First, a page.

Paci Free?

This post may get me the virtual stink-eye from quite a few parents and make me a few mommy enemies.

As of last night, Nellie Rose is pacifier-free.

She’s been off the paci with the exception of bedtime and naptime for months now. The kid’s never been too attached to her pacifier. Josh mentioned today that he’d like to try a paci-free bedtime tonight. I thought, what the hell? The older she gets, the harder it’s going to be to say bye bye to the paci so I thought I’d give it a shot.

I had a feeling that we wouldn’t have much of a struggle. We weaned her from her swaddle in one night at 6 months, she was drinking from a sippy cup by 10 months, took whole milk instead of formula with no fuss and only cried for 10 minutes when we weaned her from being rocked and held to sleep around 9 months old. In short, the kid is adaptable and rolls with the punches.

It would appear that Operation Paci-Free Bedtime has been no exception. We put her down tonight without paci, said night night and turned out the light and sat on the couch to watch 127 Hours expecting to hear her at least whining a little bit.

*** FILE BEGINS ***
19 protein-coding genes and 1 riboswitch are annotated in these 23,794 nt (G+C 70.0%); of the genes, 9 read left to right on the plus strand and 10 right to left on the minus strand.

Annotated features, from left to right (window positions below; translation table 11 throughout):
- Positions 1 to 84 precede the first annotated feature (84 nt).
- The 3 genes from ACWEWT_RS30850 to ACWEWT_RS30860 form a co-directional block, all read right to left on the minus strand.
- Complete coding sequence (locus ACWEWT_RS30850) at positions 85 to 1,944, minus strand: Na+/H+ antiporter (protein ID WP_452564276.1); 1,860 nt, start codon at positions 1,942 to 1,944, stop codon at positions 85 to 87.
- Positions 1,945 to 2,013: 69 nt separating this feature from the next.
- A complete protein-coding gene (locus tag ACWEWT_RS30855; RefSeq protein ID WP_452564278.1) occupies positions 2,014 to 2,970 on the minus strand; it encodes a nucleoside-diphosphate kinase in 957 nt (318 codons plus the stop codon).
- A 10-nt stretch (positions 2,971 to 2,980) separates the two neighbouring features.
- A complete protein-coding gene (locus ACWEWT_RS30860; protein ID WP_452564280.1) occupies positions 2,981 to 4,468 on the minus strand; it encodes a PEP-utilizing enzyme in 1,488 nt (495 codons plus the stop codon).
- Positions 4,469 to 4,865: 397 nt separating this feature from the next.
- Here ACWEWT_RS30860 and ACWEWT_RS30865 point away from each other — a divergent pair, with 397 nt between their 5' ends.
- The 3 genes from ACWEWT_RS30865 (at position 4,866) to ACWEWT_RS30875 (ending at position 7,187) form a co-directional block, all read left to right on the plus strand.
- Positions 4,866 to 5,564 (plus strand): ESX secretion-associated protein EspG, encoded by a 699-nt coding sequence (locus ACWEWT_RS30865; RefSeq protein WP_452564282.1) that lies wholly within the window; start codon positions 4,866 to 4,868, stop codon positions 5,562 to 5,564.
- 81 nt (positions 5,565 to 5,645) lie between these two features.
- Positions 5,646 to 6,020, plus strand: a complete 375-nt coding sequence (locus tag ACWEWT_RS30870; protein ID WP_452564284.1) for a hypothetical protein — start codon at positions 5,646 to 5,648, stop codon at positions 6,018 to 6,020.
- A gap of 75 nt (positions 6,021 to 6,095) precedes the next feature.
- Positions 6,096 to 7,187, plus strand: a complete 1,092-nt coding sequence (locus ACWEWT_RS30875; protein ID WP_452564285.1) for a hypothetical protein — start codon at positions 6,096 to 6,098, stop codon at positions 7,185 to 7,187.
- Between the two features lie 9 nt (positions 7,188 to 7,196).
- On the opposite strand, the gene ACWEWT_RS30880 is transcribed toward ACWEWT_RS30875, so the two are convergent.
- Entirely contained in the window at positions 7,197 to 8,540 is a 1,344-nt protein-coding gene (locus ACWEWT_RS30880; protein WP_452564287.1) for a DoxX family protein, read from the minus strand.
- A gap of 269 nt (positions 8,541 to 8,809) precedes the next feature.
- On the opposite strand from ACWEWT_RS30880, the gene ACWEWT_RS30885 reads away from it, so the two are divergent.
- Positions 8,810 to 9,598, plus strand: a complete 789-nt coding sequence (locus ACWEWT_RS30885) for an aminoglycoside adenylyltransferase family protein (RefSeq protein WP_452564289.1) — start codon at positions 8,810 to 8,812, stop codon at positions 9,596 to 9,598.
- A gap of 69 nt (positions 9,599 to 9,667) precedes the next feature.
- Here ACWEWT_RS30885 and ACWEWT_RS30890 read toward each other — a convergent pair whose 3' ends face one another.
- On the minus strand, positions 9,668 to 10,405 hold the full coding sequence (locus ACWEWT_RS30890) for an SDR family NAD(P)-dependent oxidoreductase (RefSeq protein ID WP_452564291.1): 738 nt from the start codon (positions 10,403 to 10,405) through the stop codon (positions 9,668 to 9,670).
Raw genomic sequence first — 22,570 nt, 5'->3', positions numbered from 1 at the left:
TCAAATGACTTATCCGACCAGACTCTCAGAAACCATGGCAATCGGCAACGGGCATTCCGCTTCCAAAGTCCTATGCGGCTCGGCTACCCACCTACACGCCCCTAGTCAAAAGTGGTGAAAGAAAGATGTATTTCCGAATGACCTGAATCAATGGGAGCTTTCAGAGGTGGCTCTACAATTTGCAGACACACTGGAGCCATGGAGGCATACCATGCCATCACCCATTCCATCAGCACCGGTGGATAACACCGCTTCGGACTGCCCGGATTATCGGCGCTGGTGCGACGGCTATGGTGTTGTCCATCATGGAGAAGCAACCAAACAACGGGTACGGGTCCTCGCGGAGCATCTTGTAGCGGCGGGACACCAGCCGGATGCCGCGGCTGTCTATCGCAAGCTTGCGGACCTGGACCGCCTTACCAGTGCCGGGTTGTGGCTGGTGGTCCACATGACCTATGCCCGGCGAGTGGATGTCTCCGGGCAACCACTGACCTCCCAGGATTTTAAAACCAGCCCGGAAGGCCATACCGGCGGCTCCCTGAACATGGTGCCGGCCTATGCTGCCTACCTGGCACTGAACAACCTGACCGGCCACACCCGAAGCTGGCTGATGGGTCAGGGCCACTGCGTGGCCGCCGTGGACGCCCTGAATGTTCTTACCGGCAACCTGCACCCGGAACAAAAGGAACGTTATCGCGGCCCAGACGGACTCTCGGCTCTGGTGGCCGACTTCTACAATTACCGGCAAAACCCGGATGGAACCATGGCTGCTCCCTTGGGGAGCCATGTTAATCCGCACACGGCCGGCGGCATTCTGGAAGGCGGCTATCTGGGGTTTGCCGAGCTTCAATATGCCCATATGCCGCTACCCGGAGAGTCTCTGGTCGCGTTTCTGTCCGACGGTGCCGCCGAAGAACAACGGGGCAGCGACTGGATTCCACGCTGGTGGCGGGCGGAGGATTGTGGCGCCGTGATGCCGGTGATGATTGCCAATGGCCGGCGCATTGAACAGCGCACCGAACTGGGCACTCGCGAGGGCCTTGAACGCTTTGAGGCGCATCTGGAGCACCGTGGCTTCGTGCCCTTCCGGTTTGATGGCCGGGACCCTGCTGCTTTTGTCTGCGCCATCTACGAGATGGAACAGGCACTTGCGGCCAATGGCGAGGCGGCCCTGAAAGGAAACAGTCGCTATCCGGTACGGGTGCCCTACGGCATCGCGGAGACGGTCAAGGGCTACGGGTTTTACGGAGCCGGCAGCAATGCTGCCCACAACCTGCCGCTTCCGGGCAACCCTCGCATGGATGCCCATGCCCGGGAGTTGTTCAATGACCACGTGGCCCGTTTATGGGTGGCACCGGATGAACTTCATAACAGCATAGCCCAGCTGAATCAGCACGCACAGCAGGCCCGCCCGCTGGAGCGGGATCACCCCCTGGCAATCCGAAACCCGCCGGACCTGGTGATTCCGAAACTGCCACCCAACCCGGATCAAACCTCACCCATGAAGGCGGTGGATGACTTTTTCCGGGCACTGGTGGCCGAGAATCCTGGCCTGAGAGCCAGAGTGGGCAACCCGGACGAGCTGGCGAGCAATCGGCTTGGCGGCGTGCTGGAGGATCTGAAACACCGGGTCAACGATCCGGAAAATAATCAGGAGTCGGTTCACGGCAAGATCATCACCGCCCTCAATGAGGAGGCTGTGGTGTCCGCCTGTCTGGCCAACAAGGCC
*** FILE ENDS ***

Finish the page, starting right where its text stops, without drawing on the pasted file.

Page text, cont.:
An hour later, I realized that Nellie hadn’t made a peep. She wasn’t even phased by the absence of Paci. Not even a whimper.

I know that a lot of you are probably snarling and frothing at me right about now. I admit freely: I have an easy baby. Sure, she has her meltdowns and Hobby Lobby fits but overall she is a very easygoing, adaptable child and we are really blessed. I could also be declaring a paci-free house too early; it is, after all just the first night. Nellie may have just been too worn out after a day of running, squealing, and throwing her goldfish crackers at our waitress at Chili’s to care about her lack of pacifier. She could be laying in her crib at this very moment, dreaming and scheming of ways to make our lives a living hell the next few nights. We may be in for a battle of wills, but considering her personality I really don’t think so. We’ve been informed on more than one occasion that we aren’t going to get this lucky twice. We’re fully expecting our next child to look something like this:

So no worries. We’ll get ours. I try not to be smarmy about Nellie’s easygoing nature, so when people ask me how I got her to take a sippy so early or how I managed to get her off Paci so easily all I can really do is shrug and say, “I got lucky.” Because that’s really all it is. It has nothing to do with Josh and I or our ability as parents.. Nellie just takes life as it comes and accepts things for what they are.

I’m not sure I’ll be able to say the same for Baby #2, A.K.A “Taz” Green.